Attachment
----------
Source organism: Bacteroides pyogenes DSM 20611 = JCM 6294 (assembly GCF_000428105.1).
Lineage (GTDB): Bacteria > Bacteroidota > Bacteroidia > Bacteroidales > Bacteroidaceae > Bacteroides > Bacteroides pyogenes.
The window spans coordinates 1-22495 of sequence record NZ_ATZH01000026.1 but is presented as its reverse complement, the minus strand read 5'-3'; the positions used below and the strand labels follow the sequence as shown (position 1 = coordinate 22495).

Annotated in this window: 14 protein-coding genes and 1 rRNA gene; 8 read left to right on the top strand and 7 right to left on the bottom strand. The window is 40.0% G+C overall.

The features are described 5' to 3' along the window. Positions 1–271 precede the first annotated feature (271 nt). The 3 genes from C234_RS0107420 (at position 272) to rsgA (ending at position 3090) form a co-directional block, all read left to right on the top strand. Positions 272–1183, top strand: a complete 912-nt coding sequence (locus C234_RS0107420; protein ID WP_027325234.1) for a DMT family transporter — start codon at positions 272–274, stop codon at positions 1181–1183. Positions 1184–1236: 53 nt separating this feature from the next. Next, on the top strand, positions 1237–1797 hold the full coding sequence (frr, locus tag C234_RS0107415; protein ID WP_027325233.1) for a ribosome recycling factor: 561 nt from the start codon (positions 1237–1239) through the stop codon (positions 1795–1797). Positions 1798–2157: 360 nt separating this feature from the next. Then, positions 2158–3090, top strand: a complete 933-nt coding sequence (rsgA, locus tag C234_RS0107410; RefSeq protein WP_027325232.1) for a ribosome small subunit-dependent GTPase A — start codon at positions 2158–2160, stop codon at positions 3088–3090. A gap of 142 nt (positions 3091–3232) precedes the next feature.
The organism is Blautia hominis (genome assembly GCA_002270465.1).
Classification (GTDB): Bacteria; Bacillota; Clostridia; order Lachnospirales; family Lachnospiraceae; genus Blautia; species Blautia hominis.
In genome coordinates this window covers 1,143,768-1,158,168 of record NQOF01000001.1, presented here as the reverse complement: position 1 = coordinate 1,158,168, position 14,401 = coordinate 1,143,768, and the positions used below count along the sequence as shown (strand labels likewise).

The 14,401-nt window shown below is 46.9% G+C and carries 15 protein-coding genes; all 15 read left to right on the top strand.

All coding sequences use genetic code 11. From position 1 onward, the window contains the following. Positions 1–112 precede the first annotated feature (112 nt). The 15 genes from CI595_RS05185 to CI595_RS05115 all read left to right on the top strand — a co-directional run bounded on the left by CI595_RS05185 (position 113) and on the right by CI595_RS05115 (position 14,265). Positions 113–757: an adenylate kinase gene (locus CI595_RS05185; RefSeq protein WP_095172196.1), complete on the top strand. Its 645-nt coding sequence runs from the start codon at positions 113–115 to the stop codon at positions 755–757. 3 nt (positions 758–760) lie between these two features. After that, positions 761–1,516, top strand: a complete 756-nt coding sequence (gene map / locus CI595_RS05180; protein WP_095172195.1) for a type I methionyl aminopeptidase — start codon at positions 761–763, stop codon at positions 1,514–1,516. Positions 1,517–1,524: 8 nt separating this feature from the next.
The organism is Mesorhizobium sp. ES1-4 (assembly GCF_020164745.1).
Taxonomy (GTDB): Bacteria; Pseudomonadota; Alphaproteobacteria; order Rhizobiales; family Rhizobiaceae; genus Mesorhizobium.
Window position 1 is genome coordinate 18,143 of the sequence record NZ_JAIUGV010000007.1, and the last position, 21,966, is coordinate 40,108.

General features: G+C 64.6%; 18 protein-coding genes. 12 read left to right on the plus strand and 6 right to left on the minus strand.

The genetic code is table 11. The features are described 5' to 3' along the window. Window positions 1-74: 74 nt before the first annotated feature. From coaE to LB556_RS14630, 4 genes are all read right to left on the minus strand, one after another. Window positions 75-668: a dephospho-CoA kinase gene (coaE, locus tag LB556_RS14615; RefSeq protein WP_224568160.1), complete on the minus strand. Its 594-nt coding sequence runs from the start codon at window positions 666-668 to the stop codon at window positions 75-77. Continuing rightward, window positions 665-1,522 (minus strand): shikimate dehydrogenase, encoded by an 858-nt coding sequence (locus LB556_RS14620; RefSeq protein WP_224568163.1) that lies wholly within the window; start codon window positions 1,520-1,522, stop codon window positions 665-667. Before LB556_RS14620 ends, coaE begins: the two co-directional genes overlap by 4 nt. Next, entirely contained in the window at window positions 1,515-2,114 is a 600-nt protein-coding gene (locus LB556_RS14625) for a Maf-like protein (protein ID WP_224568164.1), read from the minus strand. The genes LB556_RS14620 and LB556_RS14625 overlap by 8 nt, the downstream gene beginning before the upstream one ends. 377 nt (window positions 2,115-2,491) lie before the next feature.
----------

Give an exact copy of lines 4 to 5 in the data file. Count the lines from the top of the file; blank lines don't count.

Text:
Annotated in this window: 14 protein-coding genes and 1 rRNA gene; 8 read left to right on the top strand and 7 right to left on the bottom strand. The window is 40.0% G+C overall.

The features are described 5' to 3' along the window. Positions 1–271 precede the first annotated feature (271 nt). The 3 genes from C234_RS0107420 (at position 272) to rsgA (ending at position 3090) form a co-directional block, all read left to right on the top strand. Positions 272–1183, top strand: a complete 912-nt coding sequence (locus C234_RS0107420; protein ID WP_027325234.1) for a DMT family transporter — start codon at positions 272–274, stop codon at positions 1181–1183. Positions 1184–1236: 53 nt separating this feature from the next. Next, on the top strand, positions 1237–1797 hold the full coding sequence (frr, locus tag C234_RS0107415; protein ID WP_027325233.1) for a ribosome recycling factor: 561 nt from the start codon (positions 1237–1239) through the stop codon (positions 1795–1797). Positions 1798–2157: 360 nt separating this feature from the next. Then, positions 2158–3090, top strand: a complete 933-nt coding sequence (rsgA, locus tag C234_RS0107410; RefSeq protein WP_027325232.1) for a ribosome small subunit-dependent GTPase A — start codon at positions 2158–2160, stop codon at positions 3088–3090. A gap of 142 nt (positions 3091–3232) precedes the next feature.